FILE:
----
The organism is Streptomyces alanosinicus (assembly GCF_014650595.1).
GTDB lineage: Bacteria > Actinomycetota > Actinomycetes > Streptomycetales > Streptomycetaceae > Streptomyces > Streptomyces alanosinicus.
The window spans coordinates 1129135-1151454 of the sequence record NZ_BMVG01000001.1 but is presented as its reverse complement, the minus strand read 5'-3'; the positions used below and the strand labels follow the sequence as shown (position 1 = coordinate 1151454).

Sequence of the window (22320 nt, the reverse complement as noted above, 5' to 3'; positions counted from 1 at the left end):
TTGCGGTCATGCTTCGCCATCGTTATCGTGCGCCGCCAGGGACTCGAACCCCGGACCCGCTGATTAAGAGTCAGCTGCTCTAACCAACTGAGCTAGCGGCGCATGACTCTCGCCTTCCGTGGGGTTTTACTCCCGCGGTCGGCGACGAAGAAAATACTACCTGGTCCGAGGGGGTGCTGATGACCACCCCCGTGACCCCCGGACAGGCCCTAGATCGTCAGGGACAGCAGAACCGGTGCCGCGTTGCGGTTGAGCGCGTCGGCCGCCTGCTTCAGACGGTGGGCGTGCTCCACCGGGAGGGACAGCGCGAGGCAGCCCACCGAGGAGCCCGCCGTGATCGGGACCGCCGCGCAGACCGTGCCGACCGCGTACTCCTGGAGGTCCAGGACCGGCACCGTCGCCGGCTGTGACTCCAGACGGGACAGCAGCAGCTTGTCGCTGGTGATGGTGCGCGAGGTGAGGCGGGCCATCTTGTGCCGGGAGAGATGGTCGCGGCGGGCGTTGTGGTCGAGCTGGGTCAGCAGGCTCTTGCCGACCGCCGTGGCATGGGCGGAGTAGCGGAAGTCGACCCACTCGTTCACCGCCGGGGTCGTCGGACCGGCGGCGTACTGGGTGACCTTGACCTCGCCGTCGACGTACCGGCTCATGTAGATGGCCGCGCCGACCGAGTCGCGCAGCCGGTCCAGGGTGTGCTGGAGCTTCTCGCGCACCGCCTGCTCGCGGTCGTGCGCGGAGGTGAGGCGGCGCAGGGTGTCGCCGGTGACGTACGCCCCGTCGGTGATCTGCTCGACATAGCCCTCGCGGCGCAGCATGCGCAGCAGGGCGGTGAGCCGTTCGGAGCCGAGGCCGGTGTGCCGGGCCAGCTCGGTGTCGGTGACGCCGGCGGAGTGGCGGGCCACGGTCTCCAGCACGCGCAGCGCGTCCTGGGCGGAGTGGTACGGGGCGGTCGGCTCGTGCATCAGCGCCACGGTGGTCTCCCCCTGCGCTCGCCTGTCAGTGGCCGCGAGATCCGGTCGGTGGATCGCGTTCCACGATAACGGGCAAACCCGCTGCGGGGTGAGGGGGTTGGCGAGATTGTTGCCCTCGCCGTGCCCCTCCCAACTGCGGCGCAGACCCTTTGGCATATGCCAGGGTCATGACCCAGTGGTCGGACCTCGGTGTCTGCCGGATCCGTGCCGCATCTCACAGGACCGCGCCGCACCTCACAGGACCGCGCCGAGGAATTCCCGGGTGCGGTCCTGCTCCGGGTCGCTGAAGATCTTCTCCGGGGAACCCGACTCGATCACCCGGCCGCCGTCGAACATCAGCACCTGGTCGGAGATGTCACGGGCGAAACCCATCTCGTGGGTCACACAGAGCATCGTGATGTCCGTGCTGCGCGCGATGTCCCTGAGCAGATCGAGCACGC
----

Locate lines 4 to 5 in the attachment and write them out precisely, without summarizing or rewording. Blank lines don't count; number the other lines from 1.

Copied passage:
Sequence of the window (22320 nt, the reverse complement as noted above, 5' to 3'; positions counted from 1 at the left end):
TTGCGGTCATGCTTCGCCATCGTTATCGTGCGCCGCCAGGGACTCGAACCCCGGACCCGCTGATTAAGAGTCAGCTGCTCTAACCAACTGAGCTAGCGGCGCATGACTCTCGCCTTCCGTGGGGTTTTACTCCCGCGGTCGGCGACGAAGAAAATACTACCTGGTCCGAGGGGGTGCTGATGACCACCCCCGTGACCCCCGGACAGGCCCTAGATCGTCAGGGACAGCAGAACCGGTGCCGCGTTGCGGTTGAGCGCGTCGGCCGCCTGCTTCAGACGGTGGGCGTGCTCCACCGGGAGGGACAGCGCGAGGCAGCCCACCGAGGAGCCCGCCGTGATCGGGACCGCCGCGCAGACCGTGCCGACCGCGTACTCCTGGAGGTCCAGGACCGGCACCGTCGCCGGCTGTGACTCCAGACGGGACAGCAGCAGCTTGTCGCTGGTGATGGTGCGCGAGGTGAGGCGGGCCATCTTGTGCCGGGAGAGATGGTCGCGGCGGGCGTTGTGGTCGAGCTGGGTCAGCAGGCTCTTGCCGACCGCCGTGGCATGGGCGGAGTAGCGGAAGTCGACCCACTCGTTCACCGCCGGGGTCGTCGGACCGGCGGCGTACTGGGTGACCTTGACCTCGCCGTCGACGTACCGGCTCATGTAGATGGCCGCGCCGACCGAGTCGCGCAGCCGGTCCAGGGTGTGCTGGAGCTTCTCGCGCACCGCCTGCTCGCGGTCGTGCGCGGAGGTGAGGCGGCGCAGGGTGTCGCCGGTGACGTACGCCCCGTCGGTGATCTGCTCGACATAGCCCTCGCGGCGCAGCATGCGCAGCAGGGCGGTGAGCCGTTCGGAGCCGAGGCCGGTGTGCCGGGCCAGCTCGGTGTCGGTGACGCCGGCGGAGTGGCGGGCCACGGTCTCCAGCACGCGCAGCGCGTCCTGGGCGGAGTGGTACGGGGCGGTCGGCTCGTGCATCAGCGCCACGGTGGTCTCCCCCTGCGCTCGCCTGTCAGTGGCCGCGAGATCCGGTCGGTGGATCGCGTTCCACGATAACGGGCAAACCCGCTGCGGGGTGAGGGGGTTGGCGAGATTGTTGCCCTCGCCGTGCCCCTCCCAACTGCGGCGCAGACCCTTTGGCATATGCCAGGGTCATGACCCAGTGGTCGGACCTCGGTGTCTGCCGGATCCGTGCCGCATCTCACAGGACCGCGCCGCACCTCACAGGACCGCGCCGAGGAATTCCCGGGTGCGGTCCTGCTCCGGGTCGCTGAAGATCTTCTCCGGGGAACCCGACTCGATCACCCGGCCGCCGTCGAACATCAGCACCTGGTCGGAGATGTCACGGGCGAAACCCATCTCGTGGGTCACACAGAGCATCGTGATGTCCGTGCTGCGCGCGATGTCCCTGAGCAGATCGAGCACGC